Lawsuits expected for new map GOP sees weakness in redistricting plan

December 04, 1991|By C. Fraser Smith Michael J. Clark and Lynda Robinson of The Sun's metropolitan staff contributed to this article.

Anger, bewilderment and threats of legal action dominated reactions yesterday to the map of election districts unveiled Monday by the five-member gubernatorial panel charged with equalizing populations in Maryland's 47 legislative districts.

Kevin Igoe, executive director of the Maryland Republican Party, predicted a lawsuit. He said his party might join forces with the National Association for the Advancement of Colored People to contest the plan of the Governor's Redistricting Advisory Committee -- unless it is altered.

"The plaintiffs will have to stand in line because there will be so many of them," said Carol A. Arscott, chairwoman of the Howard County Republican Central Committee. The GOP began to raise money to finance a suit last winter.

After a public hearing at 5 p.m. Tuesday in Annapolis, the advisory committee might make adjustments in its recommendation to Gov. William Donald Schaefer.

Mr. Igoe and Ms. Arscott said they believed that the advisory committee's plan was vulnerable to a successful court challenge for several reasons: It permits variations in the size of districts between Baltimore, where population is dwindling, and Howard County, where it is growing rapidly. The city could end up with more representation per capita than Howard County.

In Prince George's County and in Baltimore, they said, black voters were packed into a limited number of districts.

The Voting Rights Act of 1982, as amended and interpreted by the courts, prohibits "packing" as a way of diluting minority electoral strength. It also requires creation of "minority influence" districts where possible -- a concept the committee "ignored at its peril," Mr. Igoe said.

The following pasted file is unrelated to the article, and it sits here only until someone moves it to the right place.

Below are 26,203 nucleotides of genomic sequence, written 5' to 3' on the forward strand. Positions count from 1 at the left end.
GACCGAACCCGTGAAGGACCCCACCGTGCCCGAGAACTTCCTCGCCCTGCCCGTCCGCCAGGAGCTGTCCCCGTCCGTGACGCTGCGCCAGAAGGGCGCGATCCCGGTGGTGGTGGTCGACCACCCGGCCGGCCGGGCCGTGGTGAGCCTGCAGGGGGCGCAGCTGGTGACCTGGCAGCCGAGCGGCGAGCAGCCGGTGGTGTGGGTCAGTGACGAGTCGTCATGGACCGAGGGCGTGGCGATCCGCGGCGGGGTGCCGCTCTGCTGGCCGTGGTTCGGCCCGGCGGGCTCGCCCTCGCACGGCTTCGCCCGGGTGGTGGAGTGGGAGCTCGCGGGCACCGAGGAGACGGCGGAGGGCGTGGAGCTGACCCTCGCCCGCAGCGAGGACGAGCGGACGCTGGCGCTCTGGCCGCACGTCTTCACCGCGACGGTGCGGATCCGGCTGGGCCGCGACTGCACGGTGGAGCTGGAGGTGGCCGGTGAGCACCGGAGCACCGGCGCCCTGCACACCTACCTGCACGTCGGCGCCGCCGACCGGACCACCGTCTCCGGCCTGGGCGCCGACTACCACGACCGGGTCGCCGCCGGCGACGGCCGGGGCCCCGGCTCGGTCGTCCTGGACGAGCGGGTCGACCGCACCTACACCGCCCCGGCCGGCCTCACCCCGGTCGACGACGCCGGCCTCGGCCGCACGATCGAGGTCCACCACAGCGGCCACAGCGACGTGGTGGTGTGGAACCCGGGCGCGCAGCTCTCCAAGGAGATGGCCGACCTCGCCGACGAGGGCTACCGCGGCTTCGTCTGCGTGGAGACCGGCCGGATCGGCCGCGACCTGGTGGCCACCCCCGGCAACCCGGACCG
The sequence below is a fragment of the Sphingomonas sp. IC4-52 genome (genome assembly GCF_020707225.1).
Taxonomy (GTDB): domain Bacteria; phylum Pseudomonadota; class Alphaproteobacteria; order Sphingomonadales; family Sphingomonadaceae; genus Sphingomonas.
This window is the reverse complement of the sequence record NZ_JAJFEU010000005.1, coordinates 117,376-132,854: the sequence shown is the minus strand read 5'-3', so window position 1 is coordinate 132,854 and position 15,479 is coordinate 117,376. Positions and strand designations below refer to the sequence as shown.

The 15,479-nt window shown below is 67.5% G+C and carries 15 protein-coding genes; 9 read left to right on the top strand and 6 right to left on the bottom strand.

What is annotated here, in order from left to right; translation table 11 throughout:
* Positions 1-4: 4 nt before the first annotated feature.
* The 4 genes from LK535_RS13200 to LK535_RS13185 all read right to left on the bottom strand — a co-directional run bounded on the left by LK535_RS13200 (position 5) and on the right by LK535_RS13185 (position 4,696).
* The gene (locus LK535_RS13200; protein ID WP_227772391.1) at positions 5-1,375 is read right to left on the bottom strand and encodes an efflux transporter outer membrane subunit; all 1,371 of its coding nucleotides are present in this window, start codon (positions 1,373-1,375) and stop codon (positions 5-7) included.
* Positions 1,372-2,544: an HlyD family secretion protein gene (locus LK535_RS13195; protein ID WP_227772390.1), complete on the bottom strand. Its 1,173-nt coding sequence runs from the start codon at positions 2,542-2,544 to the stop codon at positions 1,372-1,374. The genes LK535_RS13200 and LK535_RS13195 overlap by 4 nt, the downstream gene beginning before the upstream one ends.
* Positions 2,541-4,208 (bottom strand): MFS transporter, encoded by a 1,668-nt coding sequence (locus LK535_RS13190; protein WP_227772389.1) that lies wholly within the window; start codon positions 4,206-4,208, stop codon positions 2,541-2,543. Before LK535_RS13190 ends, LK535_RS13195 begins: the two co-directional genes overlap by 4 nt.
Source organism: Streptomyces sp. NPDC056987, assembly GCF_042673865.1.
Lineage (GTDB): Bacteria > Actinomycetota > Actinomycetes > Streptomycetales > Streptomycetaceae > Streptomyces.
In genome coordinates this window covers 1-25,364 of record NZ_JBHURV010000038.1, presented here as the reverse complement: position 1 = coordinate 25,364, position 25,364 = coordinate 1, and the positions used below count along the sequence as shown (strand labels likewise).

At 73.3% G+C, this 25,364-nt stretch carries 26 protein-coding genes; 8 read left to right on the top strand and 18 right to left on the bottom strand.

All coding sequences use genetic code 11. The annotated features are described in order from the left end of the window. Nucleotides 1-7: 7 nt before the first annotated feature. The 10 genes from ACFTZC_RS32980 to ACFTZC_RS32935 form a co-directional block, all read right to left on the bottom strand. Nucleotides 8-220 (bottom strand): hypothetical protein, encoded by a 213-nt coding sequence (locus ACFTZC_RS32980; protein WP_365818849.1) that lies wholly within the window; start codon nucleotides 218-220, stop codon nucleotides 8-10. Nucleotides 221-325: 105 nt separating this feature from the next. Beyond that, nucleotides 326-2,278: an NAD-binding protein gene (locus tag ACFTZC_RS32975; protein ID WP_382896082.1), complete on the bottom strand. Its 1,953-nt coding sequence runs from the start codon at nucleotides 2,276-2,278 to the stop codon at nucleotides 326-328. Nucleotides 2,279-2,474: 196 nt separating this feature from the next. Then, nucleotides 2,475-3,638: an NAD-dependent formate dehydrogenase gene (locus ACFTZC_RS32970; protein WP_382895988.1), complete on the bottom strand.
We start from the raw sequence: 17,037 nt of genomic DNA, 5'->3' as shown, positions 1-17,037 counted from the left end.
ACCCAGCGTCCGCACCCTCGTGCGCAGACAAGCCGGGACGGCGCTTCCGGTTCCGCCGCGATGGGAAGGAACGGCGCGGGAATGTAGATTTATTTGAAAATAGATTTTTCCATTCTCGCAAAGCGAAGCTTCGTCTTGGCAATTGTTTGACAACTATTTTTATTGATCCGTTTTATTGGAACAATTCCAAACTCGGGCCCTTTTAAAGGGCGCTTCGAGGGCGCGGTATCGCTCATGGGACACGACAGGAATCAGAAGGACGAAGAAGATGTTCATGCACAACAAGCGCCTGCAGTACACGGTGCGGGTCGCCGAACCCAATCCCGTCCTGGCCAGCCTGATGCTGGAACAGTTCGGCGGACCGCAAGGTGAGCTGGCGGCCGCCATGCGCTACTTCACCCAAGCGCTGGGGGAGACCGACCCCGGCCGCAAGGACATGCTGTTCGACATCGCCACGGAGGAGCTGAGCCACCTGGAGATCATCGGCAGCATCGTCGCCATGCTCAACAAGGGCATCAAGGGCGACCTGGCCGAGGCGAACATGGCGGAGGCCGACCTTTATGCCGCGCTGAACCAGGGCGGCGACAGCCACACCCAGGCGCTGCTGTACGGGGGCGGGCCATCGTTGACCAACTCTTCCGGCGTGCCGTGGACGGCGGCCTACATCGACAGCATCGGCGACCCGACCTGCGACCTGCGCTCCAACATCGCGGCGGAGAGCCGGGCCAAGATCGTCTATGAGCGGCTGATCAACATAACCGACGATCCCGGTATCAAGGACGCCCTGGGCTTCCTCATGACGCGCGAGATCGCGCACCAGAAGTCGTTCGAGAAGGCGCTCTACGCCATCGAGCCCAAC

When the plan was released Monday, Benjamin L. Brown, chairman of the advisory committee, said the Baltimore region's map was heavily influenced by the requirement to draw a new black legislative district which straddles the northwest city-Baltimore County line. Much of the map's "disruptive" nature is attributable to that, he said.

Asked if he thought his committee's proposal is lawsuit-proof, Mr. Brown said, "Nobody ever had a suit-proof plan. Will it hold up? With some adjustments, probably. But the probability is that we will be sued."

In southwestern Baltimore County last night, more than 300 people cheered as their state legislators and community association leaders denounced the plan to move Baltimore Highlands and a quarter of Lansdowne into the city's 47th district.

"This is a power grab plain and simple by the city of Baltimore," declared Delegate Thomas E. Dewberry, D-12, to the crowd in a Lansdowne catering hall.

Theresa Lowery, president of the Greater Bloomfield Lansdowne Riverview Civic Association, urged her neighbors to get on buses heading to Annapolis to make their opposition known. "We can't let this happen," she said.

Mr. Igoe said he believes some incumbent Republican officeholders were "on a target list."

Some Republicans were drawn into districts that separated them from the voters who initially elected them.

All the complaints were not partisan, however. Democrats joined Republicans to protest the treatment of Howard County.

Howard's county seat, Ellicott City, now lies within the 12th Senatorial District which is composed largely of Baltimore County residents. Of 14 delegates who would represent Howard, 10 live in a different county.

Sen. Thomas M. Yeager, D-Howard, called the plan devastating.

"If somebody had to deliberately set out to rape Howard County, they could not have done a greater job," he said.

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